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April/May 2020 Caravan Clinic


Readers’ problems solved. Our experts answer your technical questions & give camping advice.

The winning letter:


In 2017 we had much drama with our Chev Captiva 2.0l automatic. Many readers offered advice as to what to do, so, to cut a long story short, on 9/1/2018 we traded in the Captiva and replaced it with an Isuzu 3.0l double-cab manual. All I can say is what a wonderful vehicle this is. I am not a heavy-footed driver and usually cruise at 100-110km/h and sometimes 120 when it warrants it. At this speed, I record the most incredible fuel consumption figures – always between 7.53-7.82 and 8.58l/100km/h and 10.14l/100km when towing from Maritzburg to Scottburgh and back, a distance of about 264km – plus some running about. The salesman at Key Chev Pietermaritzburg has often tried to convince me to buy the Isuzu D Max. But why sell a good vehicle that gives us good service? They often tell me I have angel feet with the consumption I get. We are on caravan number 9 now, a Gypsey Romany, and often go to Scottburgh Caravan Park and the return journey gives us between 10.14 and 11.18litres per 100km. This Isuzu is a real workhorse with plenty of power when needed. The best buy of any of the vehicles we have had in the past. Many thanks for the wonderful magazine each month.- Peter and Heather Field

Our Answer: 

Our long-termer, the blue Isuzu D-Max, is seeing duty at both this magazine and sister publication SA4x4. It’s coming up to 20 000km and has not missed a beat.


More Caravan Clinic Questions:


I noticed that Invader trailers come with two jockey wheels, one either side of the A-frame. Are they that heavy in nose weight? – Kenny Jordaan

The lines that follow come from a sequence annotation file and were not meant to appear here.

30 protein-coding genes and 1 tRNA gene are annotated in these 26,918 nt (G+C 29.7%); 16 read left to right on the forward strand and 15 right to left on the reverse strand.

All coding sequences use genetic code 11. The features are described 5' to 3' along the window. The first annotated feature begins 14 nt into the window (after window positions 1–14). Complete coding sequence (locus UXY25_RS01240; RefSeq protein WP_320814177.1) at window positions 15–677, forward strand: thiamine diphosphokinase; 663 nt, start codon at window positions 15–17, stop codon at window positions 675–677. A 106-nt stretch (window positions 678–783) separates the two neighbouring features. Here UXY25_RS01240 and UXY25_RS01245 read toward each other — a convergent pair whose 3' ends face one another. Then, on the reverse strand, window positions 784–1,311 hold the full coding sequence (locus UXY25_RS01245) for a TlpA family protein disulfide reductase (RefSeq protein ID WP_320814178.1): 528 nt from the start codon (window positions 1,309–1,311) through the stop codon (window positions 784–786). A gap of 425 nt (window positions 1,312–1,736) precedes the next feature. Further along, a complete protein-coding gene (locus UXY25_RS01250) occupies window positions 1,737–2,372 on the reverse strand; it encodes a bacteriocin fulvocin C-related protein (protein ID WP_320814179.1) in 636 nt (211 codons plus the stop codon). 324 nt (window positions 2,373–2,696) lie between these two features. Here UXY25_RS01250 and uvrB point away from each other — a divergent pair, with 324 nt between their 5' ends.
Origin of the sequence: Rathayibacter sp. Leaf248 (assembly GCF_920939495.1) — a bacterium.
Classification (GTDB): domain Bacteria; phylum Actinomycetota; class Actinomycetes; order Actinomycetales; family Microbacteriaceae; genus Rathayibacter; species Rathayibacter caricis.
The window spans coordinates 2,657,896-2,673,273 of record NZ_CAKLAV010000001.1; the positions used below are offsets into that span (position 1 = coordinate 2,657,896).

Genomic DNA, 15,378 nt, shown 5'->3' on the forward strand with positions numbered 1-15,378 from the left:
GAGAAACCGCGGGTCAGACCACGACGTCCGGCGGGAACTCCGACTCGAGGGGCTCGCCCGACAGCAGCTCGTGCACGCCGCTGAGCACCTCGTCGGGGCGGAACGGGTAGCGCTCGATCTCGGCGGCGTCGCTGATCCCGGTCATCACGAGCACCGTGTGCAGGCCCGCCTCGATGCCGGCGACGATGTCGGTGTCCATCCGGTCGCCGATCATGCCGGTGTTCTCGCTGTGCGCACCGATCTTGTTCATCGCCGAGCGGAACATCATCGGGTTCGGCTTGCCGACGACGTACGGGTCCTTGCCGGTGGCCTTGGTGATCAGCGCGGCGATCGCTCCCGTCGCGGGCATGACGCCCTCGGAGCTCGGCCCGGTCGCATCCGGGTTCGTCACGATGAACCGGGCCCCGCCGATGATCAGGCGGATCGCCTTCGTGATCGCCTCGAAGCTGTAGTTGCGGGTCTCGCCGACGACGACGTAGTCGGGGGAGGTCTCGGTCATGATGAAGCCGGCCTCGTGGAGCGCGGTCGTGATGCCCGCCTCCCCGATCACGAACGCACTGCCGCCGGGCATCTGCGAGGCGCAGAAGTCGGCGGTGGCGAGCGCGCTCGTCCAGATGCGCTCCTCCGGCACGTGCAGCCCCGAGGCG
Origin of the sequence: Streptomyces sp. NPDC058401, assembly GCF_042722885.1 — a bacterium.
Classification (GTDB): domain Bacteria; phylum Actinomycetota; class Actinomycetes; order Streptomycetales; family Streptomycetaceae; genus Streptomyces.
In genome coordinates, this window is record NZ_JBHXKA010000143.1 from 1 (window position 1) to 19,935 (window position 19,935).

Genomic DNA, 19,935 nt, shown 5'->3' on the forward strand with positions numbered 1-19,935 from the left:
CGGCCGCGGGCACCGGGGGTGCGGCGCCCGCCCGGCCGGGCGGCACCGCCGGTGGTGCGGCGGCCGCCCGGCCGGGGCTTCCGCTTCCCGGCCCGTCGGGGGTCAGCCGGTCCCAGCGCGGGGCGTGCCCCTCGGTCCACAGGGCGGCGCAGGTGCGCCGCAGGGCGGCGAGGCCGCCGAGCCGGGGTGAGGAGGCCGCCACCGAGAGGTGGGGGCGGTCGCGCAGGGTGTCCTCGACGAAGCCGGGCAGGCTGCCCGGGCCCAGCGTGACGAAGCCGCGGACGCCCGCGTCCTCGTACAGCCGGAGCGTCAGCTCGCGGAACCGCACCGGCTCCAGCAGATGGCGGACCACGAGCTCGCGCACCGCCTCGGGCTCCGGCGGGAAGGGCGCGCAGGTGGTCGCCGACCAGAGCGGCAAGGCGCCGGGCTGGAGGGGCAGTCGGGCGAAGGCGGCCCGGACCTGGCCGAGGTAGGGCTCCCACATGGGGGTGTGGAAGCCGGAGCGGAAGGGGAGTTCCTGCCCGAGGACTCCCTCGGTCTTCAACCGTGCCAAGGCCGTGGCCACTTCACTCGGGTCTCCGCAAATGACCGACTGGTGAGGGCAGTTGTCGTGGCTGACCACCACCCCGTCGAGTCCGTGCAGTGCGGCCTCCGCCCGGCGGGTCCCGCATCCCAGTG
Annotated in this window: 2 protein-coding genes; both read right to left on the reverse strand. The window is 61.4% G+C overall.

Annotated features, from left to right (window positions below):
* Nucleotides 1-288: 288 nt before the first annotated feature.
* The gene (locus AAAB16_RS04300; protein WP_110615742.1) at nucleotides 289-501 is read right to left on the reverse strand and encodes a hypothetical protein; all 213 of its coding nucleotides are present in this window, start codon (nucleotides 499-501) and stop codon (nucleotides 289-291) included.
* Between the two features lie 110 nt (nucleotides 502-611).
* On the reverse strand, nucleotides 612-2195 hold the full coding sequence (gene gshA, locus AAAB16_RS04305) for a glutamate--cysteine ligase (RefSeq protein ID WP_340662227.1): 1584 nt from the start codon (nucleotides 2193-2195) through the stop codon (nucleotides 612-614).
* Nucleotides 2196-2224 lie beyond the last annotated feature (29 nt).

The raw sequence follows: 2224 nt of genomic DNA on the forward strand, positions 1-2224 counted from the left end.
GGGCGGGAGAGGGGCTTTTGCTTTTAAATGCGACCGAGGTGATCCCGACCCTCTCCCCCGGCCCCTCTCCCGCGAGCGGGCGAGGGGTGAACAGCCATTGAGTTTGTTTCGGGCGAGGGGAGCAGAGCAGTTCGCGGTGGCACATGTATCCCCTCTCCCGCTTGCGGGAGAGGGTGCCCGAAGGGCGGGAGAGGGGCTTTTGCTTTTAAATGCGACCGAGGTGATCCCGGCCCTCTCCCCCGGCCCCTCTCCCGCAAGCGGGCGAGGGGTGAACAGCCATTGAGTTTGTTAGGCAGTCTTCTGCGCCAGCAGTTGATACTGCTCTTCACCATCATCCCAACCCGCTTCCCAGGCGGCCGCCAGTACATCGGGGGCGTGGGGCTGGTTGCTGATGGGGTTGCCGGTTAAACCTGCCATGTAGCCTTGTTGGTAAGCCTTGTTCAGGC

Our Answer: 

Not at all, we noticed the second jockey wheel mounting point while on a tour of their factory recently and put this very same question to them. Their reasoning is that when using one jockey wheel on one side of the A-frame the trailer tends to tilt towards the opposite side, especially if the trailer is being used for accommodation at the time. To overcome this they provide a jockey wheel mounting point on both sides of the A-frame to provide greater stability when their Duo or Quattro models are sited.


With regards to your article published in Caravan & Outdoor Life, page 58, March 2009, about the Jockey Wheel Fix: where can one obtain an original locking plate for the Jockey wheel as per your article? Your assistance in this matter is appreciated. – Michael Weston

Our Answer: 

Wow, I am impressed you still have a 2009 magazine, that issue is 11 years old and proves the life of printed matter. You should be able to get the part from any caravan dealership or they should be able to order this from Al-Ko on your behalf. This plate applies wide pressure to the jockey wheel stem. Without it, the hand screw will cause indentations to the stem and may prevent the winding mechanism from working.


For more Caravan Clinic letters, turn to page 60 of the April/May 2020 issue. 

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